with a twinkle in his eyes. i also remember in the community or the city of -- in the russian far east. we were at a hotel and i would say that this hotel, if there are any hotels in regard to the russian far east this one had to be won on the last of the list and as we went into our rooms i discovered that my dad was a wooden frame and then just straps, no mattress and then one blanket and no pillow. i thought being the junior member of this codel, this was something that they assigned to me so i went down the hall with my special key in hand and my special i.d. and that part of the world, that is what you do. i knocked on danny store and he said how can i be of service to you dear friend? i said, i would just like to look at your accommodations, thinking of course he would have a bed and there was a wooden bed with the same kind of accommodations and no mattress and just one blanket. and he said, why are you interested in that bed? i said well, i thought being the junior member and having the same thing, that you know something might be better in your quarters. he got a big kick out of that a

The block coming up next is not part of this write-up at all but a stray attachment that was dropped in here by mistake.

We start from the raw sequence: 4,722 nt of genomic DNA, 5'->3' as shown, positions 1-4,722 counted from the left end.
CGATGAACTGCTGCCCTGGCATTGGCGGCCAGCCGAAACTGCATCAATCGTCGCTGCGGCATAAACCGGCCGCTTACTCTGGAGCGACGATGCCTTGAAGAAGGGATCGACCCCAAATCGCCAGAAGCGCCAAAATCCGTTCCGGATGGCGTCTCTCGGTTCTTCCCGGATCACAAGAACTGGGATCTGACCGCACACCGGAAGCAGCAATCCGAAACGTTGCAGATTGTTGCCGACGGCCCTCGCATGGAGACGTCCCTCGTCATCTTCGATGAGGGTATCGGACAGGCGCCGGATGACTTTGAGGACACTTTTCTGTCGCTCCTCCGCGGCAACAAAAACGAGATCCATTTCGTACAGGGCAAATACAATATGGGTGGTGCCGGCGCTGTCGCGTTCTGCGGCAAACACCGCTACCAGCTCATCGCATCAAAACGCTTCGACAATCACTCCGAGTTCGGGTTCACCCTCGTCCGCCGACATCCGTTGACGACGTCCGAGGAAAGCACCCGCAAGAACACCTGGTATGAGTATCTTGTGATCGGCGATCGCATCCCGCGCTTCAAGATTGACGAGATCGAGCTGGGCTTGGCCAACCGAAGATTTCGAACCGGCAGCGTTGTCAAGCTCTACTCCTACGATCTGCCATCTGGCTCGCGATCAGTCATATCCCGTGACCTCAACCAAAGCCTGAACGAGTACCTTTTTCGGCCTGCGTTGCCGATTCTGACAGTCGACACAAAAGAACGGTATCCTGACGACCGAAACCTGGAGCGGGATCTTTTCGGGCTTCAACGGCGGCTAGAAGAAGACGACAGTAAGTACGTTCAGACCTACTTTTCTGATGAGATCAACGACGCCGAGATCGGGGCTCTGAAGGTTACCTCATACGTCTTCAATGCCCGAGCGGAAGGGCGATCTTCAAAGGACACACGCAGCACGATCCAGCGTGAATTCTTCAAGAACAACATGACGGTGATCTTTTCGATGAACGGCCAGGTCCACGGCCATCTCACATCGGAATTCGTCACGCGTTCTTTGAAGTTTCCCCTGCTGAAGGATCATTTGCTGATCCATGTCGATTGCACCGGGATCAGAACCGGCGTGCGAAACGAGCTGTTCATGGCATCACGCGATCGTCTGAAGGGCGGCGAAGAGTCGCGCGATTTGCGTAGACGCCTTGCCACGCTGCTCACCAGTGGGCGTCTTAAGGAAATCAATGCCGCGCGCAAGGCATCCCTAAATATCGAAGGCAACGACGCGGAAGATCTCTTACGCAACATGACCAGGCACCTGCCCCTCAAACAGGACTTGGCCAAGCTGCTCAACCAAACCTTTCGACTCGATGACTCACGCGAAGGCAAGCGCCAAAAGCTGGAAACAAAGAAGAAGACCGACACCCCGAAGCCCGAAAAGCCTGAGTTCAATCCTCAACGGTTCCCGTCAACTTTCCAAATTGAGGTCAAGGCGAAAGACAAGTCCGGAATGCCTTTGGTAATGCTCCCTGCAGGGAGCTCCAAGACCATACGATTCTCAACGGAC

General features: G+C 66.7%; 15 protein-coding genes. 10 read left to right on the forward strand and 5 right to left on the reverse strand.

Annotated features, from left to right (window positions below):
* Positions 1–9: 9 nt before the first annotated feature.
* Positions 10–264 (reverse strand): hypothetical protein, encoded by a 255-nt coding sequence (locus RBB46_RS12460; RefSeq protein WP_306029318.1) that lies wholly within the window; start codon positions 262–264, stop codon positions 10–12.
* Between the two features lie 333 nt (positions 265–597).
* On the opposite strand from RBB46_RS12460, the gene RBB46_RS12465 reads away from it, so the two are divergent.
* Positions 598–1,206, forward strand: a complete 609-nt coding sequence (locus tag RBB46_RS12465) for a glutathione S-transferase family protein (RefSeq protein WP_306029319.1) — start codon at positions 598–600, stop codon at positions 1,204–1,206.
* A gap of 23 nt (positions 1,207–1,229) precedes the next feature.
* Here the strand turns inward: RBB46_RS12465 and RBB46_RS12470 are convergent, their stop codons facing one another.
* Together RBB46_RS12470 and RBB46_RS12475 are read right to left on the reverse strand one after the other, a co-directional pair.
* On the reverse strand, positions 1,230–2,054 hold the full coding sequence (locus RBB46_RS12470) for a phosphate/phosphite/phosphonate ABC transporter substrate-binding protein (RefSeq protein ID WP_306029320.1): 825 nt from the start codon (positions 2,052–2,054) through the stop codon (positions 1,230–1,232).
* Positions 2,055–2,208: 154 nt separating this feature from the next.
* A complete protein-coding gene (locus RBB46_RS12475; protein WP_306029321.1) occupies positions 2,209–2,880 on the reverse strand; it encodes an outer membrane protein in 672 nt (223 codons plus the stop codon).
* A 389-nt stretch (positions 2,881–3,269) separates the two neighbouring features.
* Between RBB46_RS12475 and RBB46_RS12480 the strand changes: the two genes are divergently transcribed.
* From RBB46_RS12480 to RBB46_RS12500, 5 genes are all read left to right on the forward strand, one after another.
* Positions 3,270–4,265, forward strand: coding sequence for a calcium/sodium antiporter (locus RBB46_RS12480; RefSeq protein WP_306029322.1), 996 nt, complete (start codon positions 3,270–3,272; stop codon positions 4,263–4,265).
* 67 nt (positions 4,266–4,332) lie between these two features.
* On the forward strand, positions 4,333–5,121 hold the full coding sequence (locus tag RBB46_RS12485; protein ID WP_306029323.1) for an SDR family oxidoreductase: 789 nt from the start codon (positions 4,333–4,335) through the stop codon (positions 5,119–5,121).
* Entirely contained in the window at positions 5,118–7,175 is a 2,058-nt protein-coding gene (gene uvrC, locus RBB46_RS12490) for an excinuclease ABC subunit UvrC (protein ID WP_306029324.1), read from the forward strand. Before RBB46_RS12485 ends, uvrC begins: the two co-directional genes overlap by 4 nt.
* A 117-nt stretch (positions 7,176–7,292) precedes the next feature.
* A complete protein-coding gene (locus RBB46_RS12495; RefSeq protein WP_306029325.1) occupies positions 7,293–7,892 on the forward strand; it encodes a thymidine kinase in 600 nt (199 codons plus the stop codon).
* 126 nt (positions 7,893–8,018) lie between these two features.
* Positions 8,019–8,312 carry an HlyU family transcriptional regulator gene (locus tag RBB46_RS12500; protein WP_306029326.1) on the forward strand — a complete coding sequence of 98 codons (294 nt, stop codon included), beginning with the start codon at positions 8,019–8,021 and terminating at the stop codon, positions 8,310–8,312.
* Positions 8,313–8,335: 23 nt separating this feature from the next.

i just laid out but, you know, elder -- an elder told me one time in urban cities you walk out the door, you go down the street to safeway for your food. in rural alaska, you open your door, what's in front of you, the nature that they see, is the grocery store. so when they have in our case the y.k. delta in the western part of alaska had devastating king salmon fishery loss in the sense of the qawpt of fish. when that fish is not able to be harvested to be put in the storehouses for the winter, the limited cash that they have in an area where fuel costs to heat their home are $8, $9, $12 a gallon, now have to go to not only heating they've set aside that cash for, now they have to get food shipped in. so their limited cash is now split between heating their home and putting food on the table. in fairbanks, alaska, which is urban, but outside, 40 below yesterday. so heating the home is not just like turning your heater on after work. it's a whole different ballgame. but they live off the land. it is not some hobby on the weekend, not a sports event. it's where they harvest the
Search Results 0 to 19 of about 20 (some duplicates have been removed)